Integrity was always more than just a hardcore band. Not that anyone from the late-80s/early 90s scene was “just a hardcore band” – Sick of it All, Gorilla Biscuits, Strife, Bold, Judge and In My Eyes all had their own sound. But Integrity set themselves apart from the entire landscape with their sound AND their lyrics. Sure, for many years they were on Victory Records and part of the wave of bands that injected more metal into second-wave hardcore, which eventually birthed the sound we think of today.
But again, Integrity was different.
They had breakdowns, anthemic chorus lines and a generally tough and in-your-face attitude, much like a lot of the youth crew bands that dominated hardcore in the late-80s. However, that same era also gave us crossover, which took first wave hardcore and smashed it right into thrash in the style of Overkill and Anthrax. This meant “scooped” guitar distortion (meaning you cut all the mids out to give you that biting, crunchy sound) and lots of solos. Integrity embodied this approach as well, but the subject matter focused on apocalyptic and mystical themes. Integrity didn’t sing about “standing up for the scene” and “not turning your back on the crew” (nothing against that, of course). They wrote lines like this instead (from “In Contrast of Sin”):
Evil lurking around every corner
In the doubt of my mind’s eye
Doubt fills you up inside
Never for you or with you
Only alone by myself
In my search for divinity
Is there no answers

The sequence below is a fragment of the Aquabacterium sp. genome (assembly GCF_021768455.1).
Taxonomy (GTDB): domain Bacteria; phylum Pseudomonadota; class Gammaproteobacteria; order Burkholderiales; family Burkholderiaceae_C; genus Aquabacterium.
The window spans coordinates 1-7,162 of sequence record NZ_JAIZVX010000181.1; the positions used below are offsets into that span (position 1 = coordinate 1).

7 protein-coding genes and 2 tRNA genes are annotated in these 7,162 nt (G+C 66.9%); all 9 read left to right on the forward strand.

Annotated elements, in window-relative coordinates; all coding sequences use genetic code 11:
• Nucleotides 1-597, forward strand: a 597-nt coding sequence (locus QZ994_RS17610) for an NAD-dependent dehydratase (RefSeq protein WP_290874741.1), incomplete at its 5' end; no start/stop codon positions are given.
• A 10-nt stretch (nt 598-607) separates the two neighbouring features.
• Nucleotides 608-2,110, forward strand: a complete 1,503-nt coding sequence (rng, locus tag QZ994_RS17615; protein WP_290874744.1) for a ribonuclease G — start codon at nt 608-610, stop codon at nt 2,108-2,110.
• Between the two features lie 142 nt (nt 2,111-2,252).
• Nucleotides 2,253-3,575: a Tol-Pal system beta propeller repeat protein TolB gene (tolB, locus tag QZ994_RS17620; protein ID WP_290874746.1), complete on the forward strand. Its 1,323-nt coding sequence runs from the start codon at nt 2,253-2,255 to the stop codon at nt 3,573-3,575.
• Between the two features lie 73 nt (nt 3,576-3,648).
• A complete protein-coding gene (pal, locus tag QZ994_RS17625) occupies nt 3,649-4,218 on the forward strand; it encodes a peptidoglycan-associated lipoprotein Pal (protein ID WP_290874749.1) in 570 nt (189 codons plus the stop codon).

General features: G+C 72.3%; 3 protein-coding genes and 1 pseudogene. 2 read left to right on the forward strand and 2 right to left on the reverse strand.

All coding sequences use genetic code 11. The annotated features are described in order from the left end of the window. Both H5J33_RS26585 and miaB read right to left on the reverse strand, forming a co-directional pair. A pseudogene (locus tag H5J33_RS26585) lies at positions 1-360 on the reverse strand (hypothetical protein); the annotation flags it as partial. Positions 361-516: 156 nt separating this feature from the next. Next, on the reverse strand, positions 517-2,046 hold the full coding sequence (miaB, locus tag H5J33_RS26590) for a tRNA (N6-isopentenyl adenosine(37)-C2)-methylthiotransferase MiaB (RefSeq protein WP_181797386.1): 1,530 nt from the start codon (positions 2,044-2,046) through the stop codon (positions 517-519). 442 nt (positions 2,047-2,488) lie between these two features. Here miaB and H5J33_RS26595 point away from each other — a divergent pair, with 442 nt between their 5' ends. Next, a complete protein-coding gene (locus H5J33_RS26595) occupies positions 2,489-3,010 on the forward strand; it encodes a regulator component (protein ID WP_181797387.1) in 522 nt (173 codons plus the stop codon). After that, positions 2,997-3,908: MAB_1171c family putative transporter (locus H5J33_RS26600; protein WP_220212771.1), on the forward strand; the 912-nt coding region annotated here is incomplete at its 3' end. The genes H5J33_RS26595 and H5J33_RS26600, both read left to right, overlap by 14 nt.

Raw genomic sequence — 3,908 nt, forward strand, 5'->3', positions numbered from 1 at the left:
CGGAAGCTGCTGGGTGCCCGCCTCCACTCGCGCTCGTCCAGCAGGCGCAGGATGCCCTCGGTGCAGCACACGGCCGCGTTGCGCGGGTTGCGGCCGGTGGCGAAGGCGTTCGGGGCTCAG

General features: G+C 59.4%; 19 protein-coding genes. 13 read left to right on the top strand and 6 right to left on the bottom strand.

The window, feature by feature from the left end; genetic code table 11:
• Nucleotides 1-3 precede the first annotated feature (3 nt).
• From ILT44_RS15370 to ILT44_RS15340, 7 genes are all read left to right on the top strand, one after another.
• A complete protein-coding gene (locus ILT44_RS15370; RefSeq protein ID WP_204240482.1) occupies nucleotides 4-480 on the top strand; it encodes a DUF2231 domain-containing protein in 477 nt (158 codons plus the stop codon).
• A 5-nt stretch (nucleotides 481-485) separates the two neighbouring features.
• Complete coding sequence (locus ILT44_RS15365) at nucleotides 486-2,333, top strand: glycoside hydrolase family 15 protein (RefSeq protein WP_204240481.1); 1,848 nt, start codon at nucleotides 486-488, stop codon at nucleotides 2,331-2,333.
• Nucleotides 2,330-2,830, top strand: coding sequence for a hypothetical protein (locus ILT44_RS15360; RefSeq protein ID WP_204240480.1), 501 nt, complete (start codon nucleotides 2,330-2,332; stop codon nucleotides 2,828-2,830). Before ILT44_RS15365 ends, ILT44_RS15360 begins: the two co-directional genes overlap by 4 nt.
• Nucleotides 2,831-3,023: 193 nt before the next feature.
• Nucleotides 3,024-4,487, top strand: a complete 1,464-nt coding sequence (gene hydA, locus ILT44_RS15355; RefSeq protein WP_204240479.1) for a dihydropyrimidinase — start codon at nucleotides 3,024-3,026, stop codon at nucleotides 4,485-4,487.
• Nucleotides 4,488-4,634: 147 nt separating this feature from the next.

Is there no end
All alone in my doubt
Living in contrast of sin
All delivered via Dwid’s trademark frog-like vocals (not a diss). Although the band has seen tons of lineup changes over the years, their willingness to look at the darkness of humanity and existence at the literal and metaphysical levels has endeared them to fans of death metal and black metal, along with a core of devoted hardcore fans. The nine songs listed below should give you a good idea why. Note: Integrity’s discography is a nightmare to try and organize and track in your head, so I’m sticking with songs off the major releases (go to Metal Archives to see what I mean).
“Micha: Those Who Fear Tomorrow” (from Those Who Fear Tomorrow, 1991)
You could probably have an entire “Nine Circles Ov…” article just about this album. It’s packed with career and genre-defining highlights like “Judgement Day,” “Darkness” and “Tempest.” But overall, I’d say this crushing fan favorite represents the spirit of the album.
“Incarnate 365” (from Systems Overload, 1995)
You can’t mess with that intro: heavy, simple guitar arrangements with Charles Manson’s voice in your head. It’s the kind of lead-up that goes on for just long enough to get you anxious for the roaring blaze of solos that blow off at the 1:31 mark. I prefer the version from the A2/Orr Mix that came out recently, which better matches how the band originally wanted the record to sound.
“Hollow” (from Humanity is the Devil, 1996)
On the other hand, you have songs like “Hollow” that plug endless volts of sonic energy into your system right away. The opening bass line, the chorus and solo-drenched outro are all unmistakable. There’s a good reason the band usually opens with this song live (after riling the crowd up with “Vocal Test”). To get the tinny bass opening the song is known for, stick with the original version of Humanity is the Devil.